open access

Vol 56, No 6 (2005)
Review article
Published online: 2006-06-26
Submitted: 2013-02-15
Get Citation

Hiperprolactinaemia - pitfalls in PRL assessment

Wojciech Zgliczyński, Piotr Zdunowski
Endokrynologia Polska 2005;56(6):980-985.

open access

Vol 56, No 6 (2005)
Review article
Published online: 2006-06-26
Submitted: 2013-02-15

Abstract

Prolactin (PRL) is one of the most commonly assessed hormones, and hyperprolactinaemia seems to be often endocrine disorder. Hyperprolactinaemia is not a disease, but only a symptom indicating relevant medical conditions to be diagnosed and properly treated. Laboratory findings should be always cautiously interpreted with reference to clinical context. Possible problems could be evoked by errors during sampling and assessment itself. While interpreting laboratory results, one have to pay attention on pulsate secretion profile of PRL (within hours), and shows marked diurnal cycle (with maximum during sleep period). PRL level depends also on emotional status (stress amplifies PRL secretion), and also on dietary habits and stimulants. Lastly, a grooving body of evidence proven that in some cases elevated PRL level could be caused by presence of polymeric form of PRL – so called “macroprolactin”. This form has diminished receptor-binding specificity and weak, if any, biological effect while immunoreactivity is preserved. In clinical practice, in cases of macroprolactinaemia high level of circulating hormone does not correlate with slight, if even, clinical symptoms. To avoid errors in prolactin assessment blood should be drawn fasting, preferentially in series or during dynamic test after dopaminergic blockade with metoclopramide. Interpretation must parallel include clinical data. It is essential that PRL level is proportional to pituitary lactotroph tumor size. Extremely high PRL concentration could exceed technical capability of laboratory equipment and remain underestimated, or even undiagnosed. Beneath presented algorithm could be useful in planning diagnostic and therapeutic procedures.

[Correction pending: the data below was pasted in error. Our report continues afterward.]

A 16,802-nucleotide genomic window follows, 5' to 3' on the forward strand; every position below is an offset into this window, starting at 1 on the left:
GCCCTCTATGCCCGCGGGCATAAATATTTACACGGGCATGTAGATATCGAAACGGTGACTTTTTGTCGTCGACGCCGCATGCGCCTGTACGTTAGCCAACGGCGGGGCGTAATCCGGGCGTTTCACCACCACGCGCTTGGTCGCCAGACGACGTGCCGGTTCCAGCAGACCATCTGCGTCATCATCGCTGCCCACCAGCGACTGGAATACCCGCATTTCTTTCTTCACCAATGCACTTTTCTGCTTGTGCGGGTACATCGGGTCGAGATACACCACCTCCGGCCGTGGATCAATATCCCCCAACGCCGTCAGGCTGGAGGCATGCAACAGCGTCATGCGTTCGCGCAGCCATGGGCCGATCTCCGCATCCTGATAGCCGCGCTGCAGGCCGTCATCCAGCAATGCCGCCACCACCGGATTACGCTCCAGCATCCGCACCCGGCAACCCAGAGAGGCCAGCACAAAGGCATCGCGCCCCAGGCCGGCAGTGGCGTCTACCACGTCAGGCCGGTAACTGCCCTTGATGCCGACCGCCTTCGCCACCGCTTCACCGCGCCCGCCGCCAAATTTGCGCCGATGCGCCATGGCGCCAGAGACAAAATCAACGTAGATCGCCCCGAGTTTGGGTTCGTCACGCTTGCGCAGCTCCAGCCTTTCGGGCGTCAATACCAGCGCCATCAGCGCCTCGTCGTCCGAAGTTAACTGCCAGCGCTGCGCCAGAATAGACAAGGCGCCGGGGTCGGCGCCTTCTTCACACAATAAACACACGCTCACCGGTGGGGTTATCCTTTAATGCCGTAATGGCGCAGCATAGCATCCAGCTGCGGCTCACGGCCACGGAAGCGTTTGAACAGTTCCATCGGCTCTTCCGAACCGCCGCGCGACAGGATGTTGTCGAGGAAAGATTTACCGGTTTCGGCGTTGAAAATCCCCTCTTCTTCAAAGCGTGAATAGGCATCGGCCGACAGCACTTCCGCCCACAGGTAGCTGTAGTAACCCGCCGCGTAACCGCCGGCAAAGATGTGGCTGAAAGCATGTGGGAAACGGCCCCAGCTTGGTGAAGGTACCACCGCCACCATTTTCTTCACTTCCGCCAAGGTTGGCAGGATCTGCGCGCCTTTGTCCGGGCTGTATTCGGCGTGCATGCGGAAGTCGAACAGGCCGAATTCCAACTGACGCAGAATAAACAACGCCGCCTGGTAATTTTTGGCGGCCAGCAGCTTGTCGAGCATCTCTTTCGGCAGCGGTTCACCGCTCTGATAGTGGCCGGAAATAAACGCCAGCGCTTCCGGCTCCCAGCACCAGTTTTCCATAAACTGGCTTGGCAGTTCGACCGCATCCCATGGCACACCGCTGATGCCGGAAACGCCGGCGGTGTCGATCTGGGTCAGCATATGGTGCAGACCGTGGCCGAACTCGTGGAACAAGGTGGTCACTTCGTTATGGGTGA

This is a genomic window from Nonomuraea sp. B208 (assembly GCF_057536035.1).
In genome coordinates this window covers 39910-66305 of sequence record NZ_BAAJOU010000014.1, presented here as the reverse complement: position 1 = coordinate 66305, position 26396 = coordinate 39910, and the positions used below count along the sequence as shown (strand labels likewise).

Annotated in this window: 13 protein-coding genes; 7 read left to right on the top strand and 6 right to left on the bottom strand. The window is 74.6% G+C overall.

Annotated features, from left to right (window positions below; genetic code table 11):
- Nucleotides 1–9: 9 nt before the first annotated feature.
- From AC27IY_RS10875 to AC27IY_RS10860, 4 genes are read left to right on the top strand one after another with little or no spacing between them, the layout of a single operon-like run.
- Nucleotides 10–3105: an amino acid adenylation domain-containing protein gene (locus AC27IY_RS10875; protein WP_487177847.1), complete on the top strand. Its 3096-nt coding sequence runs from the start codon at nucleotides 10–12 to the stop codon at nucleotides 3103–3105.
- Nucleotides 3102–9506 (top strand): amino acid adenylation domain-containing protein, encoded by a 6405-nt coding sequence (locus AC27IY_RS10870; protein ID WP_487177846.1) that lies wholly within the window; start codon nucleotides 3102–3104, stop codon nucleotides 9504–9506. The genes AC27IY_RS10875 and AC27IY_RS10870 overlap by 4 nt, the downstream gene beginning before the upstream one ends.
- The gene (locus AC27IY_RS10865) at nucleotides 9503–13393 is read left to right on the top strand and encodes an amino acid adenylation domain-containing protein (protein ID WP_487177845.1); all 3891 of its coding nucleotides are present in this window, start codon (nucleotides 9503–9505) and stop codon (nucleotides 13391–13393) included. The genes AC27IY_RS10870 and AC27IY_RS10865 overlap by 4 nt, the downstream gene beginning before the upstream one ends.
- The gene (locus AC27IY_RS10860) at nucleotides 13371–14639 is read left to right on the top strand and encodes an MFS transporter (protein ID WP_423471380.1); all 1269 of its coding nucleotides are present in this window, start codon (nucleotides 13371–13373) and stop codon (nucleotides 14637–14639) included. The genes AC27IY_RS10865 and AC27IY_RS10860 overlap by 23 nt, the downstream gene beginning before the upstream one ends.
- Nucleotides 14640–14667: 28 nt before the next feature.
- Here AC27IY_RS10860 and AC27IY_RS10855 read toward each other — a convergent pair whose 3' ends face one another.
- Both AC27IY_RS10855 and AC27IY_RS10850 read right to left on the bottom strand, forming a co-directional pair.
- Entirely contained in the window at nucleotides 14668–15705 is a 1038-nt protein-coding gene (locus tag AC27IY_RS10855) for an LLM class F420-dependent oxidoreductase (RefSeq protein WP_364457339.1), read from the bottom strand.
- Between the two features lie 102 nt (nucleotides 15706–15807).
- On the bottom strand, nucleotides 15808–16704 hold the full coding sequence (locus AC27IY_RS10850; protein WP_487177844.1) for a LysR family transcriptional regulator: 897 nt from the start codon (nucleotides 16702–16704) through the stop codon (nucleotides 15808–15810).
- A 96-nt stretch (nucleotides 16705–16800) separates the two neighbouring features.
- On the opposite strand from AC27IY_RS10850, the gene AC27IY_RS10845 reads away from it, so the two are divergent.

Abstract

Prolactin (PRL) is one of the most commonly assessed hormones, and hyperprolactinaemia seems to be often endocrine disorder. Hyperprolactinaemia is not a disease, but only a symptom indicating relevant medical conditions to be diagnosed and properly treated. Laboratory findings should be always cautiously interpreted with reference to clinical context. Possible problems could be evoked by errors during sampling and assessment itself. While interpreting laboratory results, one have to pay attention on pulsate secretion profile of PRL (within hours), and shows marked diurnal cycle (with maximum during sleep period). PRL level depends also on emotional status (stress amplifies PRL secretion), and also on dietary habits and stimulants. Lastly, a grooving body of evidence proven that in some cases elevated PRL level could be caused by presence of polymeric form of PRL – so called “macroprolactin”. This form has diminished receptor-binding specificity and weak, if any, biological effect while immunoreactivity is preserved. In clinical practice, in cases of macroprolactinaemia high level of circulating hormone does not correlate with slight, if even, clinical symptoms. To avoid errors in prolactin assessment blood should be drawn fasting, preferentially in series or during dynamic test after dopaminergic blockade with metoclopramide. Interpretation must parallel include clinical data. It is essential that PRL level is proportional to pituitary lactotroph tumor size. Extremely high PRL concentration could exceed technical capability of laboratory equipment and remain underestimated, or even undiagnosed. Beneath presented algorithm could be useful in planning diagnostic and therapeutic procedures.
Get Citation

Keywords

hyperprolactinaemia; prolactin

About this article
Title

Hiperprolactinaemia - pitfalls in PRL assessment

Journal

Endokrynologia Polska

Issue

Vol 56, No 6 (2005)

Pages

980-985

Published online

2006-06-26

Bibliographic record

Endokrynologia Polska 2005;56(6):980-985.

Keywords

hyperprolactinaemia
prolactin

Authors

Wojciech Zgliczyński
Piotr Zdunowski

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